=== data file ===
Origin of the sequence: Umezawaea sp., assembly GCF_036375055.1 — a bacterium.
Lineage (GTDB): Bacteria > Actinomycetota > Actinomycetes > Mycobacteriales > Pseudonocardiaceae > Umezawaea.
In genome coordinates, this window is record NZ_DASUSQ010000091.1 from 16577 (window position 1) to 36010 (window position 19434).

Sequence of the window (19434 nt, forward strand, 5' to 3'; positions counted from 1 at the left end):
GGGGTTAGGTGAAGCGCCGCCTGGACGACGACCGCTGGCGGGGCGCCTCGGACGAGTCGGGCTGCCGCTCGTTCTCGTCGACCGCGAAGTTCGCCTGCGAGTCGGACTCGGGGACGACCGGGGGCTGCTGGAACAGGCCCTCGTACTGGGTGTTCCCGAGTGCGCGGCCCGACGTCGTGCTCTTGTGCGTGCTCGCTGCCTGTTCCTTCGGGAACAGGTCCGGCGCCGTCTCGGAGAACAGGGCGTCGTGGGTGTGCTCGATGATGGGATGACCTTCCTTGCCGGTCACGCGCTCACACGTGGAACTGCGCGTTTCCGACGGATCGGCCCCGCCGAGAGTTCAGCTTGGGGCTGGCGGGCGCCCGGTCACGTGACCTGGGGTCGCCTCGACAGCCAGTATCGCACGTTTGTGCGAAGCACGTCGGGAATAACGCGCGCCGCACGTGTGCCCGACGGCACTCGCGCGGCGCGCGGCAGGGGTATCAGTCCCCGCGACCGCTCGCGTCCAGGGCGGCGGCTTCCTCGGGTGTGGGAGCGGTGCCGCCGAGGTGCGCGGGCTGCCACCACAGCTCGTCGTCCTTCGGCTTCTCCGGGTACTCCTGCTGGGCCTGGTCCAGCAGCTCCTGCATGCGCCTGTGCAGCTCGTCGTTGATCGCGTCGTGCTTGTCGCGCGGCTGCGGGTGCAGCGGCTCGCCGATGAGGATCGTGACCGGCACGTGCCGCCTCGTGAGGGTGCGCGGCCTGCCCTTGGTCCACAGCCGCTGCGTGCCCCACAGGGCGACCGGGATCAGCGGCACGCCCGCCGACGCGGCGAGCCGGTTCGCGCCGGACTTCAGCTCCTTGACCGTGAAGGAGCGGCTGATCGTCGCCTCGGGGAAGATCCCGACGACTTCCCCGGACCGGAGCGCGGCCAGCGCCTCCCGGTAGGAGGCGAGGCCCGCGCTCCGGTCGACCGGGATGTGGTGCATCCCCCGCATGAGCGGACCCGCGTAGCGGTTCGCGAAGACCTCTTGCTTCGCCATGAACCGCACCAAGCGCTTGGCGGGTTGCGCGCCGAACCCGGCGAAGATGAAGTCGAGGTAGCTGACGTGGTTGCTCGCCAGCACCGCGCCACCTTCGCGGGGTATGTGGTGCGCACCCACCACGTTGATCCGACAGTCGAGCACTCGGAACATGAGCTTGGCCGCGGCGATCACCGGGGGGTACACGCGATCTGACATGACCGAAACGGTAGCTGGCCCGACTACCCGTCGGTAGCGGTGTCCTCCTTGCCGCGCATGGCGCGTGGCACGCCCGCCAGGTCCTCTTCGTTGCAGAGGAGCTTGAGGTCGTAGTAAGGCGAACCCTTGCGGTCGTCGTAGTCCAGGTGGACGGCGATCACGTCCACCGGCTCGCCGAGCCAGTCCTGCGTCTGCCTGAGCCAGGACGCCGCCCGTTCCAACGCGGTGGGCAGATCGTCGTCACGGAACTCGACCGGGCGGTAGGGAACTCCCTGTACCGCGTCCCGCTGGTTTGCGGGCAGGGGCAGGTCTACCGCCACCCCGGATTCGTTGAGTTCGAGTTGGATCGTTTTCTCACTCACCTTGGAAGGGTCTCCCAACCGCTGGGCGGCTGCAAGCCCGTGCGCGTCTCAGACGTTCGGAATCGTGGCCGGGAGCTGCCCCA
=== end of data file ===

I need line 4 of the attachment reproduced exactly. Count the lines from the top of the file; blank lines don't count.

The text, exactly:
Sequence of the window (19434 nt, forward strand, 5' to 3'; positions counted from 1 at the left end):